Diagnosis of Coeliac Disease

Coeliac disease is an immunological intestinal reaction to gluten in cereal causing the cells lining the small, intestine bowel to become damaged and inflamed. This is often found in people who are genetically predisposed to this condition.
Coeliac disease in New Zealand
According to international research, approximately 100,000 people across New Zealand have some form of coeliac disease, with around 30,000 of those likely to be children under the age of 18. However, a large proportion of this population group may be well unaware they have the condition, even if they present with some form of symptoms.   
Guidance for referrers
Laboratory testing has an important role in detecting the presence of coeliac disease in a patient and also providing guidance for referrers on identifying symptoms and course of treatment.
When a patient’s bowel becomes inflamed, the villi, which line the inside of the bowel become flat and less effective in breaking down and absorbing nutrients in food. Once this process occurs, a person may present a range of symptoms or manifestations including deficiencies in vitamins (such as vitamin D, vitamin B12 or folate) and minerals (e.g. iron and calcium).
The patient may present with a combination of fatigue, weakness and lethargy, weight loss, osteoporosis (thin bones), diarrhoea or chronic constipation. Other symptoms for adults can include flatulence and abdominal distension, cramping and bloating, nausea and vomiting.
Awanui Labs’ advice to referrers is patients may present showing a range of symptoms, which could indicate the presence of coeliac disease. However, it is possible they may be showing few or no symptoms at all, and while research shows this is becoming more common, coeliac disease may still be present despite a lack of symptoms.
Therefore, to reduce the risk of under-diagnosis, referrers should consider whether a patient may have coeliac disease if they present with any of these symptoms, no matter how severe. A patient’s medical history should also be considered, along with any family history of the disease, to support early testing and prompt diagnosis.
Diagnostic testing for the possible presence of coeliac disease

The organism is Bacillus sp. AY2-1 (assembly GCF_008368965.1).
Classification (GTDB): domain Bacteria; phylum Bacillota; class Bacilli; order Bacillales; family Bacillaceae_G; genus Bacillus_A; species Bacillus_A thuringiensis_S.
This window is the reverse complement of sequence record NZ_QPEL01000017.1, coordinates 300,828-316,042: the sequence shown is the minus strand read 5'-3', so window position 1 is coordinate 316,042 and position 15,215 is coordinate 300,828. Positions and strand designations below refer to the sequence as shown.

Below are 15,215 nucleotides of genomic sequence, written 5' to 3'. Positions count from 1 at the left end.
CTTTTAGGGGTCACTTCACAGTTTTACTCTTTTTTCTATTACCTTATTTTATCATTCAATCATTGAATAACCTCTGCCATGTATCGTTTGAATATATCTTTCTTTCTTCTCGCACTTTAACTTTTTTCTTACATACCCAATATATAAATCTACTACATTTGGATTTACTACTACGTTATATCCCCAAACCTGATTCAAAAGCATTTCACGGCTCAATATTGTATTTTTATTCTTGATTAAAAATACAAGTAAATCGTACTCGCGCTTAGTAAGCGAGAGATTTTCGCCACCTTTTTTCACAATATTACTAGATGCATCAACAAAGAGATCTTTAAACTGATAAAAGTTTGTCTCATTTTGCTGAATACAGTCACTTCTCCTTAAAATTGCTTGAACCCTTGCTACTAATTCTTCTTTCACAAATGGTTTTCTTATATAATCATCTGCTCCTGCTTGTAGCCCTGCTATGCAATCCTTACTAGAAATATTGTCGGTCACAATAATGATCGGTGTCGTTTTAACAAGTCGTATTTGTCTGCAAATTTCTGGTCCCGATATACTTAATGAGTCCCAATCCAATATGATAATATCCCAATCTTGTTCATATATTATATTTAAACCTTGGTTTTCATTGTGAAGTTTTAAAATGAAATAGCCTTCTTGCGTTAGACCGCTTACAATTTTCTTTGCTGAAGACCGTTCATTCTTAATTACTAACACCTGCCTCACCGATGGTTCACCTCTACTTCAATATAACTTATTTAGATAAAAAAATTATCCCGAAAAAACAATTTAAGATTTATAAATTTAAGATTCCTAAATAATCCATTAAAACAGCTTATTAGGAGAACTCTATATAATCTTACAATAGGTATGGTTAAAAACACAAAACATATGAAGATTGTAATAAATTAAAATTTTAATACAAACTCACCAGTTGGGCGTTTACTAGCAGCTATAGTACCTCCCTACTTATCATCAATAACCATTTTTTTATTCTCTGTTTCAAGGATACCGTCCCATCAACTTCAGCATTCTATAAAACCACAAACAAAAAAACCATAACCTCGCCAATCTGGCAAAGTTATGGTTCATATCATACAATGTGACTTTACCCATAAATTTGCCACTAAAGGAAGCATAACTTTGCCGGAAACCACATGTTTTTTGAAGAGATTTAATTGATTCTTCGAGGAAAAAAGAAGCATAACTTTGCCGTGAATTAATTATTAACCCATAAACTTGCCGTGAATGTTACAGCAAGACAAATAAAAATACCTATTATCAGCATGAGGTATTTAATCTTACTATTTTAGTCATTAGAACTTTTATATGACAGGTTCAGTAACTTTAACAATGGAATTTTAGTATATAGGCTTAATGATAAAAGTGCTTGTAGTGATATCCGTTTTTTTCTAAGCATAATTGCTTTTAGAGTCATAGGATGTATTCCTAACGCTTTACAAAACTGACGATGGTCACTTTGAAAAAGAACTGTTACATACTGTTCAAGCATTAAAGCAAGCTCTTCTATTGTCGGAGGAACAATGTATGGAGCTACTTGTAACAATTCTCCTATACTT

For most patients, the common way to detect coeliac disease is with the Tissue Transglutaminase IgA antibody (tTG-IgA) test to determine their levels of this antibody in their blood. This test always should be performed on a full gluten-containing diet.
Laboratory testing for coeliac disease is associated with specific genetic markers known as HLA DQ2 and HLA DQ8. These markers can be evaluated for through a patient’s blood sample. These markers are only needed in specific situations and should be ordered only by a specialist gastroenterologist or paediatrician.
Management of coeliac disease includes adherence to strict dietary requirements and removal of food types which contain gluten, monitoring for symptoms which may indicate coeliac disease, and medical treatment if necessary.
Confirmation through a gastroenterologist is required in many cases with an upper gastrointestinal endoscopy and duodenal biopsy. However, in children less than 16 years old, if certain criteria are met, then the diagnosis can be made without the need for a duodenal biopsy (the “biopsy-free” pathway). This will always require confirmation from a paediatric gastroenterologist. Please see local health pathways for more information.
Occasionally the diagnosis of coeliac disease can be made with a skin biopsy as there is a rash associated with coeliac disease called dermatitis herpetiformis.

Dr Richard Steele Medical Director,
Awanui Labs

Professor Andrew Day, 
Paediatric Gastroenterologist,
Waitaha/Canterbury, TWO; 
Cure Kids Chair of Paediatric Research, University of Otago Christchurch